At a high level summary, the key to enjoying sustainable success rests on Arete.  This is the Greek concept around striving to become the “highest version” of ourselves as defined by us (intrinsic) and not as defined by others (extrinsic). This is motivation driven by moving towards something aspirational versus moving away from fear.

IDENTITY is at the heart of all of this. If we define our core Identity in empowering ways, we set ourselves up for Flow. If we define ourselves in ego-centric, inflexible ways, we set ourselves up for terrible suffering. Identity has a host of components ranging from core values, narratives, identity statements, behaviors, life segments, etc. We have a core identity and then layers that we use to define ourselves i.e. Mother, wife, boss, coach, athlete, daughter, friend. 

EXPECTATIONS flow from the Identities we choose. These are often subconscious but dictate our lives. When reality shows up differently from our expectations, we begin to feel anxious and suffer. Being conscious around the Identities we chose and understanding the Expectations that arise from this is half the game.

There is a Cherokee story of a chief talking to his grandson. He describes that he has Two Wolves battling inside of him. One is full of ego, greed, anger and pride. The Other is full of truth, hope, empathy and service. When the boy asks “which wolf wins?”, the chief responds “The one that you feed.”

In selecting our identities and in embracing specific narratives about our lives, we feed one of the wolves. Do you work for personal glory or in service to something greater? How critical is external validation to your happiness? Is your inner voice on fire or can you find windows of inner calm?

For example, belieiving that life is a zero sum game and defining yourself as a successful entrepreneur who doesn’t fail can set you up for misery. Things won’t go your way on a daily basis. Setbacks confirm the harshness of your reality and this identity will light up your ego and your fear. Anxiety sets in. “This shouldn’t or can’t be happening.”  “What will people think?”  You might project negative scenarios causing the voice of your inner critic to get louder.  Why? Because you defined yourself and your Identity in a way that plays to ego, requires external validation and has limited flexibility.

However, if you view experience as driving growth, then challenges/setbacks become a means to grow and improve. If you identify as “a resilient & creative entrepreneur who uses persistence in confronting challenges “, your expectations and your interpretations change. In a perfect world, you would welcome these challenges to sharpen your craft and skills. Your value isn’t reflected in what others think of you but rather how you grow and improve your mastery. This is a simplistic example but it shows you the importance of answering: Which wolf do you feed?

 

Challenge: What is your current Identity and Narrative and how can you define what a “Higher Version” looks like to incorporate more intrinsic motivation and Flow?

VC Confidential Is Now Something Ventured

Something Ventured is pretty fully operational! Back in 2005 when I was on the FeedBurner board (Twitter 1.0), I started VC Confidential with two goals: 1) to help entrepreneurs see behind the VC curtain on how we thought/made decisions and 2) to see how the FeedBurner RSS service worked in practice. Dick Costolo (CEO), Brad Feld and Fred Wilson (fellow investors) were great mentors and helped build my base. Over the years, however, I have felt a different calling with my blogging. So much so that I stopped for 2 years while I worked things through.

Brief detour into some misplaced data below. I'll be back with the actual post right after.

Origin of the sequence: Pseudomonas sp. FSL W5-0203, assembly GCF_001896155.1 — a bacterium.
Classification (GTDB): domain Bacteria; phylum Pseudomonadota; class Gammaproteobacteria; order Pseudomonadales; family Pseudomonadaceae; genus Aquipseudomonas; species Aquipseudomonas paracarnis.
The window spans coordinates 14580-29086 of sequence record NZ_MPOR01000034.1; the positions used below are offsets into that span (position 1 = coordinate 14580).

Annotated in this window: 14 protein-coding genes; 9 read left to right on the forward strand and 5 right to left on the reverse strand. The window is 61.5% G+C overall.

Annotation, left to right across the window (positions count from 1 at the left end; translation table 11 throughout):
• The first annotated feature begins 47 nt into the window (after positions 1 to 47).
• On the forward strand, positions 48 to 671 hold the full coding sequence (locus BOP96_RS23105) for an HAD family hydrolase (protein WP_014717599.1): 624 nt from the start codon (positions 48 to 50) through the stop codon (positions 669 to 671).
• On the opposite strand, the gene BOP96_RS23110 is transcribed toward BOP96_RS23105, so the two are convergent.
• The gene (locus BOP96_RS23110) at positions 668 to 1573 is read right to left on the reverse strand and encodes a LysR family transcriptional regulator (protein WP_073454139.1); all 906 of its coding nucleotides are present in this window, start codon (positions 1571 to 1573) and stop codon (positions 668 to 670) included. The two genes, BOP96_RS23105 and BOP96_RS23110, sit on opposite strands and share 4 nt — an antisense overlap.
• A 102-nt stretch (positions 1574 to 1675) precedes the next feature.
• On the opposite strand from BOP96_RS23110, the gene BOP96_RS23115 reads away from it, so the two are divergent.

There are a lot of great blogs out there now around the tactical and practical elements of entrepreneurship and venture. However, what I have seen lacking is a deeper focus on the Entrepreneurial Journey from a more holistic perspective. This became the focus of Something Ventured (.net). Too many people (both entrepreneurs and everyday people) win the battle and loose the war. They survive the day, the month, the start-up, the next financing versus thriving and finding purpose/energy in the Journey. Jerry Colonna has built out Reboot.io around this (highly recommend it for all entrepreneurs). The Life Coach industry is booming for a reason. Why just “survive” when you can “thrive”?  Why hit the finish line burned out when you can have sustainable success?  When does “just getting by for the next three years” end? If I “lose my fear, do I lose my drive”? (No, BTW, just lose less sleep). These are the core questions I’m focused on.

So, there will be a broad array of tactical and practical (how to draft a value proposition, how to layout fundraising narrative, how to build culture, etc) but there will also be a lot on determining North stars & values, embracing radical self-inquiry, setting goals and establishing disciplines/habits to stay in alignment with these. Building skills not just for business for living the “good life”.

So, all of my old post (450+) still sit over at VC Confidential but all future posts will be here on Something Ventured. Tell your friends and share. Thanks!

— Matt

My Venture Covenant With Entrepreneurs

There is a false dogma around the VC/Entrepreneurship relationship…supported by bad behaviors on both sides. You feel a need to manage your investors & board, to not show weakness and present to us. We fail to fully listen, dictate desires or fears and financially optimize our investments. Trust and open communication are our most precious assets which we squander away as a result. In reality, we are on the journey together with a common enemy (Darwin). We must hang to together or “surely, we will all hang separately.” We need to optimize our chances for success, row together, remove unnecessary drama and minimize self-inflicted wounds (the majority cause of pre-mature death). Over the years, I’ve seen both the good and the awful with this relationship. So, here is my rough draft of a Covenant with My Entrepreneurs